Is Ecuador’s decision to silence Assange based on foreign pressure and ‘fake news’?
By M.C. McGrath and Glenn Greenwald
Julian Assange has been barred from communicating with the outside world for more than three weeks. On March 27, the Government of Ecuador blocked Assange’s internet access and barred him from receiving visitors other than his lawyers. Assange has been in the Ecuadorian embassy in London since 2012, when Ecuador granted him asylum due to fears that his extradition to Sweden as part of a sexual assault investigation would result in his being sent to the U.S. for prosecution for his work with WikiLeaks. In January of this year, Assange formally became a citizen of Ecuador.
As a result of Ecuador’s recent actions, Assange – long a prolific commentator on political debates around the world – has been silenced for more than three weeks, by a country which originally granted him political asylum and of which he is now a citizen. While Ecuador was willing to defy western dictates to hand over Assange under the presidency of Rafael Correa – who was fiercely protective of Ecuadorian sovereignty even if it meant disobeying western powers – his successor, Lenín Moreno, has proven himself far more subservient, and that mentality – along with Moreno’s increasingly bitter feud with Correa – are major factors in the Ecuadorian government’s newly hostile treatment of Assange.
Yet many of the recent media claims made about Assange that have caused this standoff – which have centered on the alleged role of Russia in the internal Spanish conflict over Catalan independence – range from highly dubious to demonstrably false. The campaign to depict Catalan unrest as a plot fueled by the Kremlin, Assange and even Edward Snowden have largely come from fraudulent assertions in the Spanish daily El Pais and highly dubious data claims from the so-called “Hamilton 68 dashboard.” The consequences of these false and misleading claims – this actual Fake News – have been mutli-faceted and severe, not just for Assange but for diplomatic relations among multiple countries.
The Guardian reported last week that doctors who recently visited Assange concluded his health condition has become “dangerous.” The journalist Stefania Maurizi of La Republica yesterday confirmed that Assange “is still in the Ecuadorian Embassy in London and unable to access the internet and to receive visitors,” while the official WikiLeaks account provided further details about the restrictions Assange faces.
Ordinarily, western commentators would be lining up to denounce a country like Ecuador for blocking the communications and internet access of one of its own citizens. But because the person silenced here is Assange, whom they hate, their heartfelt devotion to the sacred principles of free speech and a free press vanish.
[When Ecuador first granted asylum to Assange, both the Ecuadorian Government and Assange’s lawyers have always said that Assange would board the next flight to Stockholm if the Swedish government gave assurances it would not extradite him to the U.S. Although Swedish prosecutors last year dropped the sex assault investigation into Assange, Trump’s CIA Director, Mike Pompeo, has vowed to do everything possible to destroy WikiLeaks and prevent it from publishing further, while the U.K. Government – an ally of the Trump administration – has vowed to arrest Assange on bail charges if he leaves the Embassy].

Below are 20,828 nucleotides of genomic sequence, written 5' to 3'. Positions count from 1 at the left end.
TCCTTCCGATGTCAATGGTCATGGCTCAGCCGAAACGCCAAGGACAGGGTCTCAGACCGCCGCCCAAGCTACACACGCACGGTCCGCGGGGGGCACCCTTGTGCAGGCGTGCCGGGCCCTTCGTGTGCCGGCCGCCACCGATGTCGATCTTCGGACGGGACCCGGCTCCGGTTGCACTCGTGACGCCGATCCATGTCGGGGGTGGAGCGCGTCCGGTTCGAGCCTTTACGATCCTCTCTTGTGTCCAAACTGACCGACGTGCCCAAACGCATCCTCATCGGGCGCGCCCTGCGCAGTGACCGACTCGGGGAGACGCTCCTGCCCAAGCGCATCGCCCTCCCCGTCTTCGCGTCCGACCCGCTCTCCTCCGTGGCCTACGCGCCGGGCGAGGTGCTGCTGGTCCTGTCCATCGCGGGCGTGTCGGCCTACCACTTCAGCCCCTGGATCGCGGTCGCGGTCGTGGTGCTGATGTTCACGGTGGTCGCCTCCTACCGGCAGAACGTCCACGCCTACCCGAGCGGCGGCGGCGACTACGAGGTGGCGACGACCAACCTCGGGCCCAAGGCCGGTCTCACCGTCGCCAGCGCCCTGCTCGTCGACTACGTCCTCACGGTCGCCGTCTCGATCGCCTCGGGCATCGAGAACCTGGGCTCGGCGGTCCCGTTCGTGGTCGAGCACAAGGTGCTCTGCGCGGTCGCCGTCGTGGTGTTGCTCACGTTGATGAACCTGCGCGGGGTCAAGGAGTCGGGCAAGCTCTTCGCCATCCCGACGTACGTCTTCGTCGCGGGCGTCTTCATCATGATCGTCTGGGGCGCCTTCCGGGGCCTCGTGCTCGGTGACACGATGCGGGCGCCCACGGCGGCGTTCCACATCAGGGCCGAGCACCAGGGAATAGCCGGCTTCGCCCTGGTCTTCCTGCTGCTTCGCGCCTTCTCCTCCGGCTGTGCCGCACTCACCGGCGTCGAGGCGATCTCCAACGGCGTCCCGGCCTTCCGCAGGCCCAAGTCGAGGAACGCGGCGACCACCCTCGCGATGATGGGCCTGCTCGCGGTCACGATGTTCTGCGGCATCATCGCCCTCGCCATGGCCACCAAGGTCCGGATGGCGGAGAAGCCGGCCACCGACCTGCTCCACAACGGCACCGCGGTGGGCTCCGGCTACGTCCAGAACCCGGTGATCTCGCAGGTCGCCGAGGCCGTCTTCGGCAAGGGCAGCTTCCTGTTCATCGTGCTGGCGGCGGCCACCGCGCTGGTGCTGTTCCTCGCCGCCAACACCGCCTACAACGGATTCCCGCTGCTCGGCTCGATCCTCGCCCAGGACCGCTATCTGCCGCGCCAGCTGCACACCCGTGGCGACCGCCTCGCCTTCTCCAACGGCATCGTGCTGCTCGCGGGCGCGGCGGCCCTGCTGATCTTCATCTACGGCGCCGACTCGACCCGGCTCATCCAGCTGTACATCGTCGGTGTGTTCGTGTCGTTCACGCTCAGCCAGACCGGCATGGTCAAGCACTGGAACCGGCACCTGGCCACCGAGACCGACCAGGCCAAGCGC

Evidence has now emerged that the cutting off of Assange’s communications with the outside world is the by-product of serious diplomatic pressure being applied to the new Ecuadorian president, pressure that may very well lead, perhaps imminently, to Assange being expelled from the embassy altogether. The pressure is coming from the Spanish government in Madrid and its NATO allies, furious that Assange has expressed opposition to some of the repressive measures used to try to crush activists in support of Catalan independence.
The day after blocking Assange’s communications with the outside world, Ecuador issued a statement alleging that Assange’s public statements are “putting at risk” Ecuador’s relations with other states. The Ecuadorian Government has previously expressed dissatisfaction with some of Assange’s political activities and statements, but the breaking point appears to have been a series of tweets from Assange about the arrest in Germany earlier this month of former President of Catalonia Carles Puigdemont.
Beginning in September, Assange had been tweeting regularly about the referendum for independence in Catalonia. Back then, Ecuador released a statement criticizing these tweets and emphasizing that “Ecuadorian authorities have reiterated to Mr. Assange his obligation not to make statements or activities that could affect Ecuador’s international relations.”
But why did these tweets about Catalonia, of all of Assange’s tweets about politics in other countries and the role he played in the 2016 U.S.election, lead – after five years – to such a response? And why now? And why and how did the west succeed in convincing so many of its citizens that the movement for Catalan independence – which has been a source of internal conflict in Spain for years – was now suddenly fueled by a Kremlin plot with Putin as the puppet-master?
The answers provide a vivid example of how claims about fake news, western propaganda and disinformation can be used as a tactic for political manipulation. The circumstances leading to recent events extend beyond Julian Assange, and understanding them requires background on political pressures in Spain, Ecuador, the United States, and the United Kingdom, and how these intersect with Assange’s case.
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Credit: The Intercept, https://theintercept.com